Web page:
FOLK ART, CRAFTS, AND HOBBIES

Traditional arts and crafts in Namibia cater to daily living. Wood carving, despite the relative dearth of trees, has a long history, and beautiful utensils, knife handles and sheaths, masks, musical drums, beer strainers, and sleeping mats continue to be made and sold. Baskets for holding everything from fish to grain to water are made out of the palm leaf, or out of reeds along the northern rivers.

SOCIAL PROBLEMS

Unemployment reached 35% in urban areas after the 1992 drought but by 2006 the unemployment rate was 5.3%. After independence, the government did not nationalize all industries nor did it confiscate land and equipment from the white ruling class. As a result the economy remained stable by 2008. The international investment community has more confidence in Namibia than it does in many African countries that have experienced undisciplined governments and crumbling infrastructures. Interpersonal and intergroup relations are positive, and the Namibian economy is growing steadily and significantly—which all augers well for the future.

GENDER ISSUES

The constitution of Namibia, underpinned by appropriate legislation, provides for the protection of individual rights. In the urban centers and other public domains there is also an increasing awareness and recognition of the position of women and their rights as citizens of Namibia. However, in many of the rural areas (see Section 2: Homeland and Section 10: Family Life, above) women still function in patriarchal societies where the males as husbands or leaders hold sway in terms of authority and privilege. This even applies to the matrilineal Ovambo, bilineal Herero, and the bilateral/cognatic San-Bushmen—all kinship systems where a certain acknowledgement or emphasis is accorded to females.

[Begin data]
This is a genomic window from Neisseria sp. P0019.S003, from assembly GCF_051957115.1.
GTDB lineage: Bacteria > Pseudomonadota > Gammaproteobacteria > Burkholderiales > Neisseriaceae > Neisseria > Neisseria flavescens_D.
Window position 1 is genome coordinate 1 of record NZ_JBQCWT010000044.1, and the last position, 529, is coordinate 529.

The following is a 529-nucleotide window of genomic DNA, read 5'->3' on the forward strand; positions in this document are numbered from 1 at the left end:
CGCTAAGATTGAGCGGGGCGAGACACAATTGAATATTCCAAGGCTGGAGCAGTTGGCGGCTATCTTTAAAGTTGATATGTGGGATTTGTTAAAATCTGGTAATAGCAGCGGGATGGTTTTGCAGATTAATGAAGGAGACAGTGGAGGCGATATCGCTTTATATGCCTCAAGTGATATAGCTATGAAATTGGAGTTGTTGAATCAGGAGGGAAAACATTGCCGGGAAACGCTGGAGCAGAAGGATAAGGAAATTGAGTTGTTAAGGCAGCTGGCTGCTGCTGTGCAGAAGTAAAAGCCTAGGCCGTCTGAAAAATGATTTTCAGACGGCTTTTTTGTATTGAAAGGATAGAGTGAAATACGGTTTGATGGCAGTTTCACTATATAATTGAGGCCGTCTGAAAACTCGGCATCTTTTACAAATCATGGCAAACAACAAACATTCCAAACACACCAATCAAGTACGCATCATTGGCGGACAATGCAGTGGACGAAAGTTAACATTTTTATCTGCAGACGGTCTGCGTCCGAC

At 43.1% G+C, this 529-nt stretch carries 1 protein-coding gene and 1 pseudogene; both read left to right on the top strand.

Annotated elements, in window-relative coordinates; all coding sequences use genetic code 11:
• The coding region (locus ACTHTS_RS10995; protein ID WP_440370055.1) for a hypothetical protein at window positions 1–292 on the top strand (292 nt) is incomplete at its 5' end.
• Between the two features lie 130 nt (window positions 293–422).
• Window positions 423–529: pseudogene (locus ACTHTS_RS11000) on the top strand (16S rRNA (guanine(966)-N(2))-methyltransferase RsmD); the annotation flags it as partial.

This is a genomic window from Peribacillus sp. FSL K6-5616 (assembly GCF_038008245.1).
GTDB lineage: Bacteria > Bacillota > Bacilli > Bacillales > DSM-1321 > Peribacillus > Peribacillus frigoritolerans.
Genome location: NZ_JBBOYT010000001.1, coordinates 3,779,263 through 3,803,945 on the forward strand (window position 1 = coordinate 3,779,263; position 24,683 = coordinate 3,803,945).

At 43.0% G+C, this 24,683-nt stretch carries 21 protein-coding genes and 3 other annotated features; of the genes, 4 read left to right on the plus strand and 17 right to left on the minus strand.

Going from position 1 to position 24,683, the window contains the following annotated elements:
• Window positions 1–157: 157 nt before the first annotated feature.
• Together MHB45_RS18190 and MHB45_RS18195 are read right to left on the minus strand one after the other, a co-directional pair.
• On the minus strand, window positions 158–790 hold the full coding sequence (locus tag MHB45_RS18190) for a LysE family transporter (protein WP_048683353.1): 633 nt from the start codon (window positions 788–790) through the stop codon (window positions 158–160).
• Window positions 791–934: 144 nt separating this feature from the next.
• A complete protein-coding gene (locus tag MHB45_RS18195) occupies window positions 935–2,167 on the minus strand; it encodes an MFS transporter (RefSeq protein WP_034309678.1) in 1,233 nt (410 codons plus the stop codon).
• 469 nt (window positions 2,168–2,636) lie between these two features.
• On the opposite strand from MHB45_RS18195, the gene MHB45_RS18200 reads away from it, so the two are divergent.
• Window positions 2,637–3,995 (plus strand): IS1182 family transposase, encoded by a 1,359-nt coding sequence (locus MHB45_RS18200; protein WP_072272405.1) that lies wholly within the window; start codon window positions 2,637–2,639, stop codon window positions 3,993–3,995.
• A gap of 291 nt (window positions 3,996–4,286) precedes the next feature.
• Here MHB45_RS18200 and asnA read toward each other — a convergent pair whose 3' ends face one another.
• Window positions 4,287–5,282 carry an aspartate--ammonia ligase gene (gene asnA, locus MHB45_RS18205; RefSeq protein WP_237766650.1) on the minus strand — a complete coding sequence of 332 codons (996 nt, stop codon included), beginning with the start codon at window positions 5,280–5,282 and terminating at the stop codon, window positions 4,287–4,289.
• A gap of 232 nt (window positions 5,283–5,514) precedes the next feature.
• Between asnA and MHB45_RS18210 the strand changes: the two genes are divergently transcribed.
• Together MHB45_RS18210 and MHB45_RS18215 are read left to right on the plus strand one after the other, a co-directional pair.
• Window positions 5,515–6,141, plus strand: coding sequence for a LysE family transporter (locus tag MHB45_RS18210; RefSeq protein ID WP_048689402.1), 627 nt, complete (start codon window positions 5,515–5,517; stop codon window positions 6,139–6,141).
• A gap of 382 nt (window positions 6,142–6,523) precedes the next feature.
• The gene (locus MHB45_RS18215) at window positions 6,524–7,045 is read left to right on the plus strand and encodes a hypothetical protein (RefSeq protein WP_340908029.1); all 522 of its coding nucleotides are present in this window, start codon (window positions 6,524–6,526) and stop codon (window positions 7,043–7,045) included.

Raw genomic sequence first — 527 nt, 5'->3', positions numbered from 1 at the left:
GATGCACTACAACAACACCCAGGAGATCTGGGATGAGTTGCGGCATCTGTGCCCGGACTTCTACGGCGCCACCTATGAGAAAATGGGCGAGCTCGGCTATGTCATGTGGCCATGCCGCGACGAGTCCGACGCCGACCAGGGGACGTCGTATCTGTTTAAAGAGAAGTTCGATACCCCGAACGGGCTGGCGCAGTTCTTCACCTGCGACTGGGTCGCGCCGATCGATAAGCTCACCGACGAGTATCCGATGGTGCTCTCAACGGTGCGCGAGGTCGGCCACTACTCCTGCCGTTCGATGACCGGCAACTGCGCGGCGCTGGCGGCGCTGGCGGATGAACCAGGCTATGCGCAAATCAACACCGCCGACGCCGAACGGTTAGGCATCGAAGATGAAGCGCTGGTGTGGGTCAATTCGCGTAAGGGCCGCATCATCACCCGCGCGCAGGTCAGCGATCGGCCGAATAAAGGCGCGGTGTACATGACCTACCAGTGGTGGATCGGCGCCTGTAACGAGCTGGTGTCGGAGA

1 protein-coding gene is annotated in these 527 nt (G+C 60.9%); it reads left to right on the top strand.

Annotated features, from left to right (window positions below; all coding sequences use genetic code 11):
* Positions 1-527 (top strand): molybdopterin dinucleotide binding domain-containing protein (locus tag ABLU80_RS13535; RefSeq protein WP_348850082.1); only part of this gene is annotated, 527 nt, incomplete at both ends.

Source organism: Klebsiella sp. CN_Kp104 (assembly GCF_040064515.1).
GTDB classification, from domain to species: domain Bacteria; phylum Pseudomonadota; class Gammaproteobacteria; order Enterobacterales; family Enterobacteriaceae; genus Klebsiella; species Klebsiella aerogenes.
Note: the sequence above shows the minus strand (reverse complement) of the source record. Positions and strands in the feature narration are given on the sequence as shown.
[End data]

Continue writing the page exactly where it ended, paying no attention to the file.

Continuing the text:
BIBLIOGRAPHY

Bruwer, J.P. van S. Bruwer. South West Africa: The Disputed Land. Bloemfontein: Nasionale Boekhandel, 1966.

De Jongh, M. ed. “S.W.A. or Namibia? An Anthropological Survey.” An Ethnos Publication, Vol. VI, 1975.

———. “South West Africa. An Anthropological Survey.” An Ethnos Publication Vol. VII, 1977.

Hahn, C.H.L. and Vedder, H. The Native Tribes of South West Africa. Cape Town: Cape Times Ltd, 1928.

Kaela, Laurent C.W. The Question of Namibia. Houndmills: UK: Macmillan Press; New York: St. Martin's Press, 1996.

Leys, Colin. Namibia's Liberation Struggle: The Two-Edged Sword. London: J. Curry; Athens: Ohio University Press, 1995.

Malan, J.S. Peoples of Namibia. Wingate Park: Rhino Publishers, 1995.

Pendleton, Wade C. Katutura: A Place Where We Stay. Life in a Post-Apartheid Township in Namibia. Athens: Ohio University Center for International Studies, 1996.

—revised by M. de Jongh